An insomniac office worker, looking for a way to change his life, crosses paths with a alter-ego devil-may-care soap maker, forming an underground fight club that evolves into something much, much more...
Young FBI agent Clarice Starling is assigned to help find a missing woman to save her from a psychopathic serial killer who skins his victims. Clarice attempts to gain a better insight into the twisted mind of the killer by talking to another psychopath: Hannibal Lecter, who used to be a respected psychiatrist. FBI agent Jack Crawford believes that Lecter, who is also a very powerful and clever mind manipulator, has the answers to their questions and can help locate the killer. However, Clarice must first gain Lecter's confidence before the inmate will give away any information. Written by
Sami Al-Taher <firstname.lastname@example.org>
The film was originally scheduled for release in fall of 1990. Orion Pictures delayed its release until late January 1991 so they could focus on promoting Dances with Wolves (1990) for Oscar consideration. This film won all five major Academy Awards, a notable exception to the conventional wisdom that films released early in a calendar year are forgotten by Oscar time. See more »
In the novel "Hannibal", it is said that Clarice is 32, if that holds true for the movie that means that Clarice would have been 22 in "Silence of the Lambs", as this movie takes place 10 years before the "Hannibal" movie. Clarice would have been a year too young to apply for the FBI, as you must be 23 to apply. See more »
After the Copyright notice and MPAA logo, a logo appears with the text "A Luta Continua". This is not a production company credit; instead, it's Portuguese for "The Struggle Continues" ("To be continued"). See more »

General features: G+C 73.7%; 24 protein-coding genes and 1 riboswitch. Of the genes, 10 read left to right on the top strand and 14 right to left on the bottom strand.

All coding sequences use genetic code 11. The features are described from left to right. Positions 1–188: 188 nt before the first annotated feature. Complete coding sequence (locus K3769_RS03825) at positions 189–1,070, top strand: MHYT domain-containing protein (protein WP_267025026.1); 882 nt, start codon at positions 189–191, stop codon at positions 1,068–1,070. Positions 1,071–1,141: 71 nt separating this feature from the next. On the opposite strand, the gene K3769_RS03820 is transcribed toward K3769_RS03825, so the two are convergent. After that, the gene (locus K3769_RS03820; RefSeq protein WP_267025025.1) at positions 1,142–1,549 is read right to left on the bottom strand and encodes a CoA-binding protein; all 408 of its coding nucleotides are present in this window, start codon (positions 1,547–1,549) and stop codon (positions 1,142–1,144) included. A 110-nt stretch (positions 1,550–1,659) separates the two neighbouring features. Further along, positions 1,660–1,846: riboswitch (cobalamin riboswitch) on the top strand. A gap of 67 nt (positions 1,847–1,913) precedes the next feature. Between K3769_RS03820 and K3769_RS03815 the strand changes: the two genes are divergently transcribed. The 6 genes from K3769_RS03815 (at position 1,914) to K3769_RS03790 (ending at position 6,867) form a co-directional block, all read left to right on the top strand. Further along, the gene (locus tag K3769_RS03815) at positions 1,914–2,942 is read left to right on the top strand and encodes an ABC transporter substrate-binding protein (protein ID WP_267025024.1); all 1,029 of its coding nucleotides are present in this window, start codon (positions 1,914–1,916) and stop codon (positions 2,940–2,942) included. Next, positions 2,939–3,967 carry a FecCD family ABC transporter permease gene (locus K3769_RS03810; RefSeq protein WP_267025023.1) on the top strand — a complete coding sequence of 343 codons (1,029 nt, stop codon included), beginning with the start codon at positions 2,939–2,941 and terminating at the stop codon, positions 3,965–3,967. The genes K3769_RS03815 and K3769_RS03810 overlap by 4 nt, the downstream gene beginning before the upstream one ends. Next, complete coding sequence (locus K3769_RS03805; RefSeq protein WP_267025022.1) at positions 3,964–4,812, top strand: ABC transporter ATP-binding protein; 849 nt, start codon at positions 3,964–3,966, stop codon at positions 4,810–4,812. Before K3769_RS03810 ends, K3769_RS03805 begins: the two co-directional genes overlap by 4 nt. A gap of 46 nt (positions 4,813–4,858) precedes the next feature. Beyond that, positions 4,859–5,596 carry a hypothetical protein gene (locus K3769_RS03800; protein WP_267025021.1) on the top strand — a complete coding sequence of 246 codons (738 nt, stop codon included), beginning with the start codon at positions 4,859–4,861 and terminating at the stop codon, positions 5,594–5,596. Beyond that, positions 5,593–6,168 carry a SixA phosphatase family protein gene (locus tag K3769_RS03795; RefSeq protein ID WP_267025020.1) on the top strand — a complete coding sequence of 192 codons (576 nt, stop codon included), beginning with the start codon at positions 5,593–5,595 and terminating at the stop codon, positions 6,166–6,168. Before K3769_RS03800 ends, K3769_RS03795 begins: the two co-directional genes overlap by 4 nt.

STAR RATING: ***** The Works **** Just Misses the Mark *** That Little Bit In Between ** Lagging Behind * The Pits
Rookie FBI agent Clarice Starling (Jodie Foster) is assigned to get into the mind of notorious incarcerated serial killer Dr Hannibal 'the Cannibal' Lecter (Anthony Hopkins) to get his evaluation on the elusive Buffalo Bill, a serial killer who's been abducting and killing young women. When a prominent senator's daughter is kidnapped, it becomes a race against time to find her before she is killed and all the while Lecter is playing mind-games with Starling as well as any help he can provide...
The first of Thomas Harris's Hannibal novels to be adapted for the screen, only to be followed some years later with some very lacklustre (but inevitable!) follow-ups, despite it's age this remains one of the most effective chillers of modern times. Despite the mainstream appeal of the film, the grainy lighting and laid-back budget give it an art-house feel that sets it apart from other such films that were as successful. The film manages some effectively disturbing scenes that make it a not altogether pleasant viewing experience.
Performances wise, in a very early role, a young Foster shows her promise for future roles, with a gripping portrayal of naivety and vulnerability here that is very compelling and convincing, even though there are some plausibility problems with someone as junior as her being assigned to do something like that. Hopkins too is brilliant as Lecter, playing a dangerous man behind bars who's ability to get inside your head and see the things you don't want him to see makes him no less dangerous, if not more so, than if he was on the outside. He's certainly received the most acclaim for his role over the years, but in my humble opinion, he's actually over-shadowed (though only slightly!) by Ted Levine as Buffalo Bill, a truly extraordinary psychopath with an unsettling sexuality disorder that is probably one of the nastiest things ever to be seen in such a mainstream film. As supporting FBI agent Crawford, Scott Glenn is impressive but sort of just faded into DTV land after this film.
It's easily one of the most popular films ever made, so it's likely a lot of you are familiar with it already, but with reviews on the so-inferior follow-up films Red Dragon and Hannibal, I thought it only right that I'd finally give this first film a mention. Truly remarkable. *****
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